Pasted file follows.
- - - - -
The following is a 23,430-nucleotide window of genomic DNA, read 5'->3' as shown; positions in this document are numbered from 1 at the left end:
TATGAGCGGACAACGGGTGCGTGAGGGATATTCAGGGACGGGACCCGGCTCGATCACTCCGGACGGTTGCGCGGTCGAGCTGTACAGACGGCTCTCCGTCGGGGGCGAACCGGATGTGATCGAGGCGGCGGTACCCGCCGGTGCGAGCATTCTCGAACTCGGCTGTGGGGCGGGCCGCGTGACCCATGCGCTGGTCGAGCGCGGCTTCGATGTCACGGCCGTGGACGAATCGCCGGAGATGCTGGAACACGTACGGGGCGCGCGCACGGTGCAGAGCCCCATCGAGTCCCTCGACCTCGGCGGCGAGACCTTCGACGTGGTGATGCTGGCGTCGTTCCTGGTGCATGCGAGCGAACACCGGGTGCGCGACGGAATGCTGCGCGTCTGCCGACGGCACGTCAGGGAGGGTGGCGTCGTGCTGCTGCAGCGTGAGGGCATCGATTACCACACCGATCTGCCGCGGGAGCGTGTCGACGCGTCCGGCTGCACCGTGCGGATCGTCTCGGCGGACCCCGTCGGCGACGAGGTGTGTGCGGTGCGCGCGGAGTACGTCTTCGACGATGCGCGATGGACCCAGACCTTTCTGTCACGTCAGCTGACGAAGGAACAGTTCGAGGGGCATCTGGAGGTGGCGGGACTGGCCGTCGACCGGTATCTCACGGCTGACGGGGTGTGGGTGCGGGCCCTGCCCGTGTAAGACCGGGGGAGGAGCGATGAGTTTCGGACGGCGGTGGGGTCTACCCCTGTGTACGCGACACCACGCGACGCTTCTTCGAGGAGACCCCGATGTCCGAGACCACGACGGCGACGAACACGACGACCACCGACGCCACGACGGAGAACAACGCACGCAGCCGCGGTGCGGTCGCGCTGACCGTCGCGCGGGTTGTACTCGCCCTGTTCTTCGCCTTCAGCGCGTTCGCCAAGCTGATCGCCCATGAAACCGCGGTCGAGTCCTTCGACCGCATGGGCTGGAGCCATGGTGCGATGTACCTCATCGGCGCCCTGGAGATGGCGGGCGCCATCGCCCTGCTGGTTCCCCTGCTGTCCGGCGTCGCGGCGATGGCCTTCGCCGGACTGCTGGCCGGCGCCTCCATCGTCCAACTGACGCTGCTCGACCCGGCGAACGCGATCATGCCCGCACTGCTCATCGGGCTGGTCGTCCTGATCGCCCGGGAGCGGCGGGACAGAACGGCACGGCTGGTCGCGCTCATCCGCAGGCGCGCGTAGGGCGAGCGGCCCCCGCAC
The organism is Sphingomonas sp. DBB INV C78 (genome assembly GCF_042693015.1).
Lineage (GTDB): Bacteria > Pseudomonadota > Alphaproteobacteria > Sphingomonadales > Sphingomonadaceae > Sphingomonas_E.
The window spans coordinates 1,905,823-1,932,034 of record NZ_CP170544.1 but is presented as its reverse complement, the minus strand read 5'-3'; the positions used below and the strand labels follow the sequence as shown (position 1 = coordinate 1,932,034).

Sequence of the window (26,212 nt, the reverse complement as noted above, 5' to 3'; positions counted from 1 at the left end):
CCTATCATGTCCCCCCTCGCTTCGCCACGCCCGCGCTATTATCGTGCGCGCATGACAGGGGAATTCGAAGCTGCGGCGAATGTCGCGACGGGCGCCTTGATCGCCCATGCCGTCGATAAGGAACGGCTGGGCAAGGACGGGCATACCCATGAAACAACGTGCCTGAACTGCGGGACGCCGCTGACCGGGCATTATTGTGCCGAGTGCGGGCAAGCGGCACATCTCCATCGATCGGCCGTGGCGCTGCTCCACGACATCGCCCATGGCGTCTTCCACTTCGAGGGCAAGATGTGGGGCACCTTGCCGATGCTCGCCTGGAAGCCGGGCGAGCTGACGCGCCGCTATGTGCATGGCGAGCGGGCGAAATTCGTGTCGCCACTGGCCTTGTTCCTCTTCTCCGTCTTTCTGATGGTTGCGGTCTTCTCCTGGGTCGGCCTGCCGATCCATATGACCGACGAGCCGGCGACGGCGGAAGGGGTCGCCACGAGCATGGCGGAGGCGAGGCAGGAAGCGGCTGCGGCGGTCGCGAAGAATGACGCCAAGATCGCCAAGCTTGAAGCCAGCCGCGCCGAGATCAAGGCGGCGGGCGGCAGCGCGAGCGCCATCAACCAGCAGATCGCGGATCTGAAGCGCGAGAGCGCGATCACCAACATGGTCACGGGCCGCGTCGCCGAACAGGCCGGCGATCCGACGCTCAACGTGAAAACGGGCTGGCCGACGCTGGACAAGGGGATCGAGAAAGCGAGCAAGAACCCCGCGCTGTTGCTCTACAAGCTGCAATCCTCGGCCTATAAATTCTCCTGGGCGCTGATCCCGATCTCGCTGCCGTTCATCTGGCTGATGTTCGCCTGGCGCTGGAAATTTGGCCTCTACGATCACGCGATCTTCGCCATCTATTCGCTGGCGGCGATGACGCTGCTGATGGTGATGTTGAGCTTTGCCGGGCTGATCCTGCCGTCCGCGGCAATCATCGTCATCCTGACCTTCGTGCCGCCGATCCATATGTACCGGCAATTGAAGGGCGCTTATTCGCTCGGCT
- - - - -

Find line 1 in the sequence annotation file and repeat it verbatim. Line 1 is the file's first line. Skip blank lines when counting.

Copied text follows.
The following is a 23,430-nucleotide window of genomic DNA, read 5'->3' as shown; positions in this document are numbered from 1 at the left end: